A convergence of economic and political factors in the US has had a profound impact on the tools and techniques used by businesses and their employees to plan for and fund retirees' postemployment income.
Consider the demographics of the aging “Baby Boom” generation, the resulting financial uncertainties surrounding the financial health of the Social Security retirement system, the low savings rate, and the standard of living they currently enjoy. These conditions have necessitated the establishment of a private, supplemental system for providing pension and postretirement health benefits for retirees. The growth of this system has been promoted by the generous income tax benefits available to enterprises that provide employees with such benefits and to employees for voluntarily contributing portions of their earnings to individual retirement accounts or to employer retirement plans that accept such contributions.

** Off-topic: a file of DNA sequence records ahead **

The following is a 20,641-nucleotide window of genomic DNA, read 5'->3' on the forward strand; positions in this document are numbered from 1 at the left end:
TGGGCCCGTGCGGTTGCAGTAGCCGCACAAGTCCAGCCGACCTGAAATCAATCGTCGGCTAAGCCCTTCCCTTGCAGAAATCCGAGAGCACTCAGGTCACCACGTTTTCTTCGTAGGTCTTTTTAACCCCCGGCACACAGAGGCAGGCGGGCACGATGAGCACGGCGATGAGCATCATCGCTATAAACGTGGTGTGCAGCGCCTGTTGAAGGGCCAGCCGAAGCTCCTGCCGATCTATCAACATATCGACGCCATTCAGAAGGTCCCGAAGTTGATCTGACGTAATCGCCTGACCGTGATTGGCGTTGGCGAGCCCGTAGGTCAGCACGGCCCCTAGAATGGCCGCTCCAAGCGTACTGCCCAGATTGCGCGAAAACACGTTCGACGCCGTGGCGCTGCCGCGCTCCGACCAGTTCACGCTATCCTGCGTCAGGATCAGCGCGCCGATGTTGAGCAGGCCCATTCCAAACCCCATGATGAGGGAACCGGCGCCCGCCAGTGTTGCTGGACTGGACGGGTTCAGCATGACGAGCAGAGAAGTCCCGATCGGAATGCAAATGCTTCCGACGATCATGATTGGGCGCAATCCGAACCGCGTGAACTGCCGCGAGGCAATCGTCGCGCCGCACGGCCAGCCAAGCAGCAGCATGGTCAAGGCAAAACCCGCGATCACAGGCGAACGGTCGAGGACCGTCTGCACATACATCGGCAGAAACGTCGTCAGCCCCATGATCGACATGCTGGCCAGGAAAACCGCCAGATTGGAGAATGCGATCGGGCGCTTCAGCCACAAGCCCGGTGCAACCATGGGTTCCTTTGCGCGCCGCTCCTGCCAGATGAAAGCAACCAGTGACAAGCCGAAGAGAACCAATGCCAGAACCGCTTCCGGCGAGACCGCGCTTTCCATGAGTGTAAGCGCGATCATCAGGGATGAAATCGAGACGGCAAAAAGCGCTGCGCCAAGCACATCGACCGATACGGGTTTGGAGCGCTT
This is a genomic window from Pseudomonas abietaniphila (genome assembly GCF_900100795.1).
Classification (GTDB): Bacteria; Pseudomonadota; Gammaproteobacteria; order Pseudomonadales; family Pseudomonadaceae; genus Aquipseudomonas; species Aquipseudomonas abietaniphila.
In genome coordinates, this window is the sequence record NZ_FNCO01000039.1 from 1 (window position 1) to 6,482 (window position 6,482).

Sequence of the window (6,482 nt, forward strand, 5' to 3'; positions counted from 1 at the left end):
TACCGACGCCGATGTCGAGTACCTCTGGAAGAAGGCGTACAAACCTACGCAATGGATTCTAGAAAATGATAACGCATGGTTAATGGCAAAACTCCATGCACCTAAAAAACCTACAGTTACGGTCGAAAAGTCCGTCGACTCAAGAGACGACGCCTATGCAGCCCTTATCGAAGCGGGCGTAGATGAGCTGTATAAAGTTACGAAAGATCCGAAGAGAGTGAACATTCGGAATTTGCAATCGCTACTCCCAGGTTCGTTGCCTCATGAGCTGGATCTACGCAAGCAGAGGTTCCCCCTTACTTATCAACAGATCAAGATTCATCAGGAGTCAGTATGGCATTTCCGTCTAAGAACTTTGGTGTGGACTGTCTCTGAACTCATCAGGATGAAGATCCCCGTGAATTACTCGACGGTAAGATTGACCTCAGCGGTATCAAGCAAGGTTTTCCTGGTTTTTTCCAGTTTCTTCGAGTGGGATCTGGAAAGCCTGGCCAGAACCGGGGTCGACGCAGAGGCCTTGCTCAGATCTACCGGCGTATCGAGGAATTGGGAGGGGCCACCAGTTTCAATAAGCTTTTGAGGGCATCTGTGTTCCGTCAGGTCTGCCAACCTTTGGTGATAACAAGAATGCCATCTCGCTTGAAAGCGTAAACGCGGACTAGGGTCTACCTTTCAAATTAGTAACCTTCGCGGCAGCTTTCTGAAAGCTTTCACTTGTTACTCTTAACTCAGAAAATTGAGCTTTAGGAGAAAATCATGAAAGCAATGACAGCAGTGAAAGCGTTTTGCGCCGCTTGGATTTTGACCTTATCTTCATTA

This chapter focuses on accounting for postretirement benefits including single‐employer and multiemployer plans, defined benefit pension plans, defined contribution pension plans, and postretirement plans other than pensions that help fund retiree costs of health care benefits.
FAS 87 specifies the accrual basis of accounting for pension costs. At the time of its narrowly‐endorsed issuance in 1985, FASB stated that it was not likely to be the final step in the evolution of pension accounting, which it characterized as being in a “transitional stage.” ...